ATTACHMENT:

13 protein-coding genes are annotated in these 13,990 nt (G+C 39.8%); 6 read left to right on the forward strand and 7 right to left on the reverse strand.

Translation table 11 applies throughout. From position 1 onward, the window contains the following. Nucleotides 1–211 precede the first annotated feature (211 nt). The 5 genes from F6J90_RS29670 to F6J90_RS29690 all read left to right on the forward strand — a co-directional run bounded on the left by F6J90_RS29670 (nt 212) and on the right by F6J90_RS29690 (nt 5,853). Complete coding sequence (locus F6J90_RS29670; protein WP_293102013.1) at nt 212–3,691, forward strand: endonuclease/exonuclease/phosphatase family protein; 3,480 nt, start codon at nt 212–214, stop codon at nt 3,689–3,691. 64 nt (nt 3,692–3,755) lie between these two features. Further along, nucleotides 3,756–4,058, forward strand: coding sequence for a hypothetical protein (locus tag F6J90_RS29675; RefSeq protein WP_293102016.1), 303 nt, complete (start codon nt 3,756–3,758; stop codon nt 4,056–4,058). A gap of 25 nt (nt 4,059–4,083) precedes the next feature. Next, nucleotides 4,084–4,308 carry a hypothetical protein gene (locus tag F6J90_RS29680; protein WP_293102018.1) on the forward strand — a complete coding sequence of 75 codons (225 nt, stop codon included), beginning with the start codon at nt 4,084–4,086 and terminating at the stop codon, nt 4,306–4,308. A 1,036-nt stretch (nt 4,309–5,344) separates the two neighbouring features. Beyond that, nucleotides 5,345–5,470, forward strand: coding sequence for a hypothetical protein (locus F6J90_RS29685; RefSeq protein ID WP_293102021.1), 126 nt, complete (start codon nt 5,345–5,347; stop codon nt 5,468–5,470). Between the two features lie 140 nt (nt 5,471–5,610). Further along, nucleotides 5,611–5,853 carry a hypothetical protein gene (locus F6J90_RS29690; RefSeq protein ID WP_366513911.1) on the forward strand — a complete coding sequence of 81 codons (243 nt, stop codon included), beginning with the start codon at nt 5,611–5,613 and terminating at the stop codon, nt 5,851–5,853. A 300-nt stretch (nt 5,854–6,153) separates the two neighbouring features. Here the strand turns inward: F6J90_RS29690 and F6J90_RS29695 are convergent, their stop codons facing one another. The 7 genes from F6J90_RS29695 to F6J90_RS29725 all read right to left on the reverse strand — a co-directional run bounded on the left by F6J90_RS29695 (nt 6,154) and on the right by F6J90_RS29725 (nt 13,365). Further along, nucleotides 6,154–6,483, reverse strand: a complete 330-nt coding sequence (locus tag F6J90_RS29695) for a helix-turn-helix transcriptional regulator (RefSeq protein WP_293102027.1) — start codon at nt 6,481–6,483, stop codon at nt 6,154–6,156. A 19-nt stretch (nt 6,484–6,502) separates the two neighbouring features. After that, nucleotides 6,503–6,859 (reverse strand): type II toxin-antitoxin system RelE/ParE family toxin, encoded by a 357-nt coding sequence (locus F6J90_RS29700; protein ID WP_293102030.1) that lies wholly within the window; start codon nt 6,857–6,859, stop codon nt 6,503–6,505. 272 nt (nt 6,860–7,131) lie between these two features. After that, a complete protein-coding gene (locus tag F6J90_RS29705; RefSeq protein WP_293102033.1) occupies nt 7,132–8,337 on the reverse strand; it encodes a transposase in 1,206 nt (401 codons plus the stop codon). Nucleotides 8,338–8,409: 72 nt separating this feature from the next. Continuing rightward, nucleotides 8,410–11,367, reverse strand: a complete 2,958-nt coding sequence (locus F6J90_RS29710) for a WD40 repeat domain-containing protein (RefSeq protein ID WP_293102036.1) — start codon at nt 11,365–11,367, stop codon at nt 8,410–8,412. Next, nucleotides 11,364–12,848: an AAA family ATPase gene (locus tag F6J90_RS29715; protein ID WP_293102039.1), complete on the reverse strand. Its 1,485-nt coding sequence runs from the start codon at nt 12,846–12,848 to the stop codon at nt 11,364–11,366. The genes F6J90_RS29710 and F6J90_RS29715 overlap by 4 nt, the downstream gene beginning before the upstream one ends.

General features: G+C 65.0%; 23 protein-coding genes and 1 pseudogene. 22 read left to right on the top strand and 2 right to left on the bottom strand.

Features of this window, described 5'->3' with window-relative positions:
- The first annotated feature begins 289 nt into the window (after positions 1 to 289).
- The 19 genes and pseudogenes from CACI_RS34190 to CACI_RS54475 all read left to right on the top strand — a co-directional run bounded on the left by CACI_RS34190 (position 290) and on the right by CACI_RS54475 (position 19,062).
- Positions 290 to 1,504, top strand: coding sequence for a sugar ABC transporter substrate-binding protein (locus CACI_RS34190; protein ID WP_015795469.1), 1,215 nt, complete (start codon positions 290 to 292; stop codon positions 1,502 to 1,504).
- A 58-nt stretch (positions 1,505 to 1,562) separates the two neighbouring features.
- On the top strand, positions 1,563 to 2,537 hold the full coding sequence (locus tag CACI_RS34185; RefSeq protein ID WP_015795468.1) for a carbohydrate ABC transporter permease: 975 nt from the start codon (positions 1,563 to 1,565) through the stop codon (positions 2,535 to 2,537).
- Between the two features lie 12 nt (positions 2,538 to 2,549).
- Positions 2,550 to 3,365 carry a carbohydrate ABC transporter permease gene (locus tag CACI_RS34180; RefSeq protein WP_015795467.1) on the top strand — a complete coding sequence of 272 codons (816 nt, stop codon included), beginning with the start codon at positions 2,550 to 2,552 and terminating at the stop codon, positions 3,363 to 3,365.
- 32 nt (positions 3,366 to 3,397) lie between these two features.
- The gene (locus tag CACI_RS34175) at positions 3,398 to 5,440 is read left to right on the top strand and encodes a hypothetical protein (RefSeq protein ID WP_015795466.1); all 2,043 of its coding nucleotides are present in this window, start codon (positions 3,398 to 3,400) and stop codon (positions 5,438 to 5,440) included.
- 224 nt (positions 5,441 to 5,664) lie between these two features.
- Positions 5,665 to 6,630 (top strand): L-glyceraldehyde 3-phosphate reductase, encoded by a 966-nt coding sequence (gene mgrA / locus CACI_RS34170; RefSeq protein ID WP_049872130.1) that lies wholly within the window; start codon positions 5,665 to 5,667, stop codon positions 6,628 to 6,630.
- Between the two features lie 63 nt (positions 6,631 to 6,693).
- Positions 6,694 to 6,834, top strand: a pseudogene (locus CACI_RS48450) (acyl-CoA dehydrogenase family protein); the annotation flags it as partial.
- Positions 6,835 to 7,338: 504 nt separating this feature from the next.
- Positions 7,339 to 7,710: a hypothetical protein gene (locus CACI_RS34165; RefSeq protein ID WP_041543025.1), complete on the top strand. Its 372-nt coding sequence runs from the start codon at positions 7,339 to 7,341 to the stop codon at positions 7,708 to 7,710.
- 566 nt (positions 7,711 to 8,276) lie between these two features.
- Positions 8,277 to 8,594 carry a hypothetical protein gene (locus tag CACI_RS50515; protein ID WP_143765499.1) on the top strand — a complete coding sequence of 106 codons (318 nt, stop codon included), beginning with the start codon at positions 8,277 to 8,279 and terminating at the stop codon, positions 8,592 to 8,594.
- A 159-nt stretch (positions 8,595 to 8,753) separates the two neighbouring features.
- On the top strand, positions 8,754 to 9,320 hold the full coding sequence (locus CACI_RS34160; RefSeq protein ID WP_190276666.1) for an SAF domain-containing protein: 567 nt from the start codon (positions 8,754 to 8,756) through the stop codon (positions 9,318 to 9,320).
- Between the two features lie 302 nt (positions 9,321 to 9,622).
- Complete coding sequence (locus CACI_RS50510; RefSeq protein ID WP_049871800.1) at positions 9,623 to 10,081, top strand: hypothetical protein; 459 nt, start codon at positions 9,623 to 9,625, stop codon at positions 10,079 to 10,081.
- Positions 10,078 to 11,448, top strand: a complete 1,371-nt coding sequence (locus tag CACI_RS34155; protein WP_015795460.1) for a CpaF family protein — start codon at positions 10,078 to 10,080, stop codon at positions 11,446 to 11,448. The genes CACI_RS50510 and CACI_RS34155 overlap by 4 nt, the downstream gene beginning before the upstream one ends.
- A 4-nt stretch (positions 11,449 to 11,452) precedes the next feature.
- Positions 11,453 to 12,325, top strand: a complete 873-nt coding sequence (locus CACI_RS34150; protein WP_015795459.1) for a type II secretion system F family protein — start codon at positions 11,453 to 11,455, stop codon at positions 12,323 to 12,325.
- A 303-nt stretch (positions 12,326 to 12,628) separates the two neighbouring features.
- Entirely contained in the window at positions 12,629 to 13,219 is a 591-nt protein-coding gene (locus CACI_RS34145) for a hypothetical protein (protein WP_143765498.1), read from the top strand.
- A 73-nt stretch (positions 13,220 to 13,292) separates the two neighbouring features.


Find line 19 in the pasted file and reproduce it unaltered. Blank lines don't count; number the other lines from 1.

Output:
- Positions 7,339 to 7,710: a hypothetical protein gene (locus CACI_RS34165; RefSeq protein ID WP_041543025.1), complete on the top strand. Its 372-nt coding sequence runs from the start codon at positions 7,339 to 7,341 to the stop codon at positions 7,708 to 7,710.